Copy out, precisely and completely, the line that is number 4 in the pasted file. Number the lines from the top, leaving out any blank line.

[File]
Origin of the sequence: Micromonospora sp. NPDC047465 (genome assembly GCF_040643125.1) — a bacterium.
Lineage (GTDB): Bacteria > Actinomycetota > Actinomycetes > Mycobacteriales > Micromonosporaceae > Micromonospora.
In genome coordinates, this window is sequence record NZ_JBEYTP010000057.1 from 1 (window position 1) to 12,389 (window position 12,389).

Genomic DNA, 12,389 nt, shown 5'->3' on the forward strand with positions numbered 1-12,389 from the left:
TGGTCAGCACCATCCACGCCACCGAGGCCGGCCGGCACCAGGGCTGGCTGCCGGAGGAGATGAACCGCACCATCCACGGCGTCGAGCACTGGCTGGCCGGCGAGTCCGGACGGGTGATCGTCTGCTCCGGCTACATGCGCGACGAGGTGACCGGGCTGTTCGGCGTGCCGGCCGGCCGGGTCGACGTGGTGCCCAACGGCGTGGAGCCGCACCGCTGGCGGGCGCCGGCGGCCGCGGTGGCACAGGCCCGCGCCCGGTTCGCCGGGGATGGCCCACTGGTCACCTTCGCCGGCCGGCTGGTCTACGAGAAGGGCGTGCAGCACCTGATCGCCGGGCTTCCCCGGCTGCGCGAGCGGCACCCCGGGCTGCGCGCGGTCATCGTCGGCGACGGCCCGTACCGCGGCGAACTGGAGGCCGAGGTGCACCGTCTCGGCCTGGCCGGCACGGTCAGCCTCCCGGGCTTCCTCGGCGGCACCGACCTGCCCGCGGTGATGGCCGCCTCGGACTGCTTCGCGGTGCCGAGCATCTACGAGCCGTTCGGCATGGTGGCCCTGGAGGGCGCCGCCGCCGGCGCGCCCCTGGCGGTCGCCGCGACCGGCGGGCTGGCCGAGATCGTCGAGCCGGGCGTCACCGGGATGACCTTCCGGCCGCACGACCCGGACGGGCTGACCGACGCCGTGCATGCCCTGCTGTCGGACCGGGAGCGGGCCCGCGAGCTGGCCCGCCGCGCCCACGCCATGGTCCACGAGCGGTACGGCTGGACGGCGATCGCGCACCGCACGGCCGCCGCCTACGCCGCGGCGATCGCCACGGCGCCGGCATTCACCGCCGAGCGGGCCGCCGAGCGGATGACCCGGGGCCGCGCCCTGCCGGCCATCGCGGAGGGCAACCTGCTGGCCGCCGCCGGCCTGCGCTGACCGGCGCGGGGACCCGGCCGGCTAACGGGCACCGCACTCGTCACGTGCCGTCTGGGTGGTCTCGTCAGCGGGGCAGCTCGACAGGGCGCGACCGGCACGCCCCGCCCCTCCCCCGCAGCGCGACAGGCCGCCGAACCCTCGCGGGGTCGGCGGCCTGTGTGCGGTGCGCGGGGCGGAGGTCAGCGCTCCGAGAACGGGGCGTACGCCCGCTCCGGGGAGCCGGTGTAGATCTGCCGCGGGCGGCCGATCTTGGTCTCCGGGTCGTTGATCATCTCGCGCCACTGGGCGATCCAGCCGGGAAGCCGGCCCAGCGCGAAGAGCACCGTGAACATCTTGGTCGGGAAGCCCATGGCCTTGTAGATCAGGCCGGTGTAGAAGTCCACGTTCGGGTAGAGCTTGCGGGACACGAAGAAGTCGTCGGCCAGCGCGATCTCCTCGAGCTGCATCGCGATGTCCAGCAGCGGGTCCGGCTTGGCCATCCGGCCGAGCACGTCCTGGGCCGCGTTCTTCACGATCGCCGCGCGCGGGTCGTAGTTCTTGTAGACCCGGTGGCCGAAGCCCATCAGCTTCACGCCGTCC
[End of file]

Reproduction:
Genomic DNA, 12,389 nt, shown 5'->3' on the forward strand with positions numbered 1-12,389 from the left: